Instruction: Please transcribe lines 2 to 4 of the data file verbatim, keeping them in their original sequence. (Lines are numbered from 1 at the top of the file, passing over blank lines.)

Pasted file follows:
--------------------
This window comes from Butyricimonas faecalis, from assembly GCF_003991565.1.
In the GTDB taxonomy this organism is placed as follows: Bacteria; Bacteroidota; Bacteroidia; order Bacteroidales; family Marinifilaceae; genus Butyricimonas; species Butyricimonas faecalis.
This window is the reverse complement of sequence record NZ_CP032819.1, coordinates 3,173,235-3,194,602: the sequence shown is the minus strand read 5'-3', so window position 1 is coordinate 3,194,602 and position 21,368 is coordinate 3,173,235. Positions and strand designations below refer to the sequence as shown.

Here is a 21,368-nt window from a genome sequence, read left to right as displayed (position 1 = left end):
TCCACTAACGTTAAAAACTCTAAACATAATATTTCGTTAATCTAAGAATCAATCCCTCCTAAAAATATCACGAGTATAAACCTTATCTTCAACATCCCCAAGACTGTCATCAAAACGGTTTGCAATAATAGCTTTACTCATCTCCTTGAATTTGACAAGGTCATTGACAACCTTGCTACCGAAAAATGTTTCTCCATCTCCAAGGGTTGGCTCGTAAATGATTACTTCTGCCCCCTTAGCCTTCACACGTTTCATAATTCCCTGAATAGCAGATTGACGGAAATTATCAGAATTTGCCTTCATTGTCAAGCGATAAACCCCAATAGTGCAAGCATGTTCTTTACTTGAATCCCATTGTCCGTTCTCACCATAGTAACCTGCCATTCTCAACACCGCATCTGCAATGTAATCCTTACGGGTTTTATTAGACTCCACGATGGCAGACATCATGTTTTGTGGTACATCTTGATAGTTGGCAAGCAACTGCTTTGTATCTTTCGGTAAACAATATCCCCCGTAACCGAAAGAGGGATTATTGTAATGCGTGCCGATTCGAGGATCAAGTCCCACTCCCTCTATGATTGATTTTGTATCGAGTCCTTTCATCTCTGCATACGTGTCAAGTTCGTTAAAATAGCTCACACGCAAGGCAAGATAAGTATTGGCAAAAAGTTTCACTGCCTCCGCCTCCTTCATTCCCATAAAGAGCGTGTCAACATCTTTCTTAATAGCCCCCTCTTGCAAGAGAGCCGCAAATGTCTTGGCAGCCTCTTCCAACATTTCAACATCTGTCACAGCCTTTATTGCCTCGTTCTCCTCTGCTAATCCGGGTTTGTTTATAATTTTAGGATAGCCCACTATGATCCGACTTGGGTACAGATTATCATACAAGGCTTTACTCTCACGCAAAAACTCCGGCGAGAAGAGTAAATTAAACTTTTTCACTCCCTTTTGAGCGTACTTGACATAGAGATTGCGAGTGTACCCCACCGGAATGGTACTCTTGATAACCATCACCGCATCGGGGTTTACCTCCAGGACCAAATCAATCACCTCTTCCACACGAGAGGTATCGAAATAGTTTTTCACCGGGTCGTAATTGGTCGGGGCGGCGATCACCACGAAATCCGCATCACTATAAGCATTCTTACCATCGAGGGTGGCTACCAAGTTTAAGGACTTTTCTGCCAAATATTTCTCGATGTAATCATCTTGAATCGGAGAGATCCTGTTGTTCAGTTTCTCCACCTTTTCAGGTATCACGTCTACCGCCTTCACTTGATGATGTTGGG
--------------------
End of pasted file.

In the GTDB taxonomy this organism is placed as follows: Bacteria; Bacteroidota; Bacteroidia; order Bacteroidales; family Marinifilaceae; genus Butyricimonas; species Butyricimonas faecalis.
This window is the reverse complement of sequence record NZ_CP032819.1, coordinates 3,173,235-3,194,602: the sequence shown is the minus strand read 5'-3', so window position 1 is coordinate 3,194,602 and position 21,368 is coordinate 3,173,235. Positions and strand designations below refer to the sequence as shown.

Here is a 21,368-nt window from a genome sequence, read left to right as displayed (position 1 = left end):